CAIRO – The nexus of politics and soccer is not a new one.
In most nations, the passion for one’s team is unifying force, a nationalistic Super Glue which politicians have long tried to use to their advantage.
When Barcelona beat Manchester United in the European Champion’s League in May, it wasn’t just a victory Spain’s second biggest city, it was an affirmation of Catalonia’s autonomy and supremacy.
In that sense, Egypt is no different.
After their victory, Egyptian fans poured into the streets, playing drums, swinging home-made flamethrowers, and blocking traffic. The public disorder was tolerated by a regime that is more used to seeing strikes for wages and benefits, these days, than outpourings of national pride.
Egyptian authorities “understand that football is the religion of the people. They want to show they care and get some of the credit,” says Egyptian blogger Mahmoud Salem. Through-out the run-up to the game, the authoritarian regime of Hosni Mubarak made a point of presenting itself as the patron of Egyptian soccer. The president’s encouraging visits to the team prior to Saturday’s match were widely covered by the state media. The authorities also reportedly promised each Egyptian player $300,000 if their team won.
The match on Saturday was part of a long and vicious rivalry. When Egypt beat Algeria in a similar game 20 years ago, fights broke out afterwards and an Algerian player blinded an Egyptian supporter with a bottle.
This time, the hostilities started on the Internet. Insults were traded, team photos doctored, and mocking songs composed; then hackers started crashing and defacing the other country’s websites. Algerian hackers attached a star of David to the Egyptian flag on the Egyptian Football Association’s website—implying (not too subtly) that Egypt has become Israel’s puppet. Egyptian fans retaliated with the message: “Prepare yourself for 11 more martyrs.” Algeria is known, because of its bloody war of independence, as “the land of a million martyrs.”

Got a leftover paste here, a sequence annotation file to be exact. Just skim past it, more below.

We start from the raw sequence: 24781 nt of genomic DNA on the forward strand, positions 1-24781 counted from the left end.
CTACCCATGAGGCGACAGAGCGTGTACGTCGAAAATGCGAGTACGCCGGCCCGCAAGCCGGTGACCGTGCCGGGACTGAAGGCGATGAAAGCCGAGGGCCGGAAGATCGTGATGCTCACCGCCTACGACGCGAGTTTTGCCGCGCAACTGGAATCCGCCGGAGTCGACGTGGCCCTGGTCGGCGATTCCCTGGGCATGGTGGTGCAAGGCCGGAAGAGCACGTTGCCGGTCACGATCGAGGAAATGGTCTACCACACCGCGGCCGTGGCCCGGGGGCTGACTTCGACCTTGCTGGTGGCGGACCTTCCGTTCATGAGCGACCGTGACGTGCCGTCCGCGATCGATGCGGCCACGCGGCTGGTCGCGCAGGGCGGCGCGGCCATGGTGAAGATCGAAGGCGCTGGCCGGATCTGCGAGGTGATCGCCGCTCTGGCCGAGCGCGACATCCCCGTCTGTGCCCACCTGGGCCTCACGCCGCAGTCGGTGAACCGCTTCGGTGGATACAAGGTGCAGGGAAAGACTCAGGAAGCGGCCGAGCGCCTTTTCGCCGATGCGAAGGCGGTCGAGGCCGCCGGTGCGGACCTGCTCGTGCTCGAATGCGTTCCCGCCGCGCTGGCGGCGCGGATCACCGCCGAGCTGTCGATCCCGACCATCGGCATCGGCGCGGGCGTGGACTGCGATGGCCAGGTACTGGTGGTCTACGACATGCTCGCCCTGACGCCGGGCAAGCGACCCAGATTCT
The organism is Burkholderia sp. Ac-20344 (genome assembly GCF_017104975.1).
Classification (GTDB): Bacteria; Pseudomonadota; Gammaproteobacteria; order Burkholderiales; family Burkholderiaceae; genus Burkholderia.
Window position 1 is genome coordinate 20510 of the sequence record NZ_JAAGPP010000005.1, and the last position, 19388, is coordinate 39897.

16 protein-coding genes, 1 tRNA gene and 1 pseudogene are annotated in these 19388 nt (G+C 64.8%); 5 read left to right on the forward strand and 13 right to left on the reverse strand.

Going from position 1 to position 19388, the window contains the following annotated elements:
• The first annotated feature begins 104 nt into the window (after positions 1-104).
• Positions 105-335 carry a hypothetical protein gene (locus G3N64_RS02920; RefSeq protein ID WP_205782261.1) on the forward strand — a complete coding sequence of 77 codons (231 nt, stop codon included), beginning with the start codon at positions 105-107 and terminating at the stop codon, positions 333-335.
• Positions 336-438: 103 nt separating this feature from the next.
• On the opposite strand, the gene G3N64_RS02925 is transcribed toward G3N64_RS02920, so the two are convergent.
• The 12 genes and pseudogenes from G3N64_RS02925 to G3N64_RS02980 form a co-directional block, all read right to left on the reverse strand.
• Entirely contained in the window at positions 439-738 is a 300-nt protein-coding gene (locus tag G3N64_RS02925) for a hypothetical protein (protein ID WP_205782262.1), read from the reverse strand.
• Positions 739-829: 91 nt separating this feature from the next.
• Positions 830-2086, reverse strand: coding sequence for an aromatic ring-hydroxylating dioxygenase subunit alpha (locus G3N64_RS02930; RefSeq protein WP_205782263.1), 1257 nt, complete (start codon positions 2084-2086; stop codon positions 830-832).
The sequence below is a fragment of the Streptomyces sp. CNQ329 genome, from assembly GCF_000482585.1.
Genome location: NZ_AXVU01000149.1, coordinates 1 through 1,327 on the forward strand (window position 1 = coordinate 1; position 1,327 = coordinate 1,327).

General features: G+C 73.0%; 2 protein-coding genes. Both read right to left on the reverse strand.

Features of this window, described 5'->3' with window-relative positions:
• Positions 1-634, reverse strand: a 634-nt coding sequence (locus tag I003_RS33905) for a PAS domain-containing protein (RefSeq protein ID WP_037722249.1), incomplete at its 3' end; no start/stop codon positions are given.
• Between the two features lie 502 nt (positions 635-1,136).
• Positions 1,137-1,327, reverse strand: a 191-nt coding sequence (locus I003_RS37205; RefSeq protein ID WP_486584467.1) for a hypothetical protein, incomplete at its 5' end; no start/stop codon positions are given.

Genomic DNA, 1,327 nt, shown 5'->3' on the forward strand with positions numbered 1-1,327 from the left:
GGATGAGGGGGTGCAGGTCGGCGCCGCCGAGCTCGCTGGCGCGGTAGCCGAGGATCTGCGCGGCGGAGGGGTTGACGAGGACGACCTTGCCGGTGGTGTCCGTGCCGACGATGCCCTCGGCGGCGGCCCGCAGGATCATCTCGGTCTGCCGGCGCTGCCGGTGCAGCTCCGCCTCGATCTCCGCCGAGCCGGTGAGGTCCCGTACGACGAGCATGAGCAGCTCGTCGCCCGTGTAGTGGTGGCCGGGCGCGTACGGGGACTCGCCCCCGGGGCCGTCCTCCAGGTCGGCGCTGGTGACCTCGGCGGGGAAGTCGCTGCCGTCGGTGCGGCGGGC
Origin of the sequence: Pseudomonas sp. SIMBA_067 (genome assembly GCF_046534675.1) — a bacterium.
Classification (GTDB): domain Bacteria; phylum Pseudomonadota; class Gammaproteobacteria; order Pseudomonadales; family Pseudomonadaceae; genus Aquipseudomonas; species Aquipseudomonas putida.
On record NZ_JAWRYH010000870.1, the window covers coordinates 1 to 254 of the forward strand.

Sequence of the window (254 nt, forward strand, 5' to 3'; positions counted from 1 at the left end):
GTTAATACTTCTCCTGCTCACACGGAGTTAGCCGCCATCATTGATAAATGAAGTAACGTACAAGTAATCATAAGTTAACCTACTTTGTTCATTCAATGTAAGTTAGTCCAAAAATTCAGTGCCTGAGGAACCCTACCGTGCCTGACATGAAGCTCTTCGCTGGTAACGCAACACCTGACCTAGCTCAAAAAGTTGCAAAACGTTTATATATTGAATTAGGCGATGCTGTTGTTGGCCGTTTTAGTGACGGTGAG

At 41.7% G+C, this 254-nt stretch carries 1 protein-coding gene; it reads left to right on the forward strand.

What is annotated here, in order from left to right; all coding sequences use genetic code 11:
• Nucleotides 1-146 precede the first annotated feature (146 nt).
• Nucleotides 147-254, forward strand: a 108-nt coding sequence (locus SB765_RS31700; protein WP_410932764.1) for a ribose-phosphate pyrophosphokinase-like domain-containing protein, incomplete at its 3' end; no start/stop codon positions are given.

Egyptian TV talk-show hosts and newspaper columnists reported breathlessly on the upcoming confrontation. “The way it was pumped up in the media was absurd,” says Hani Shukrallah, the editor of the Arabic newspaper Al Shurouq. Cheering on the national soccer team, he say, “is what Egyptian nationalism boils down to now — it’s empty of all real content.”
But if Egyptian nationalism has become ideologically bankrupt, it remains emotionally volatile. When the Algerian team arrived in Cairo, the team bus was attacked by rock-hurling Egyptian fans. Windows were shattered and three Algerian players reportedly injured. Videos of the incident surfaced online, but the Egyptian media insisted that the Algerian team had damaged their own bus, and faked their injuries. The International Federation of Association Football (FIFA) launched an investigation but allowed the game to continue.
President Mubarak didn’t go to the match itself. The president’s health is reportedly frail, and he tends to avoid prolonged public appearances. But his sons Alaa and Gamal were in attendance. At key moments during the game, the cameras cut to Gamal, who many believe is preparing to take over the presidency from his father. Later, the younger Mubarak told the press that the joy of the street celebrations was evidence of Egyptians’ “sense of belonging to their country.”
Other lamented that the Egyptian public could seemingly so easily forget its grievances against the 28-year-old Mubarak regime. The blogger Zenobia wrote: “It is very sad because it will be much better if I had heard those football fans screaming: ‘We Want better education, We Want better health care system, We Want clean water and clean streets, We Want better salaries and better food, We Want democracy, We want our rights back.’”
The two Arab countries will meet for a deciding World Cup qualifying game in Sudan on Wednesday Nov. 18.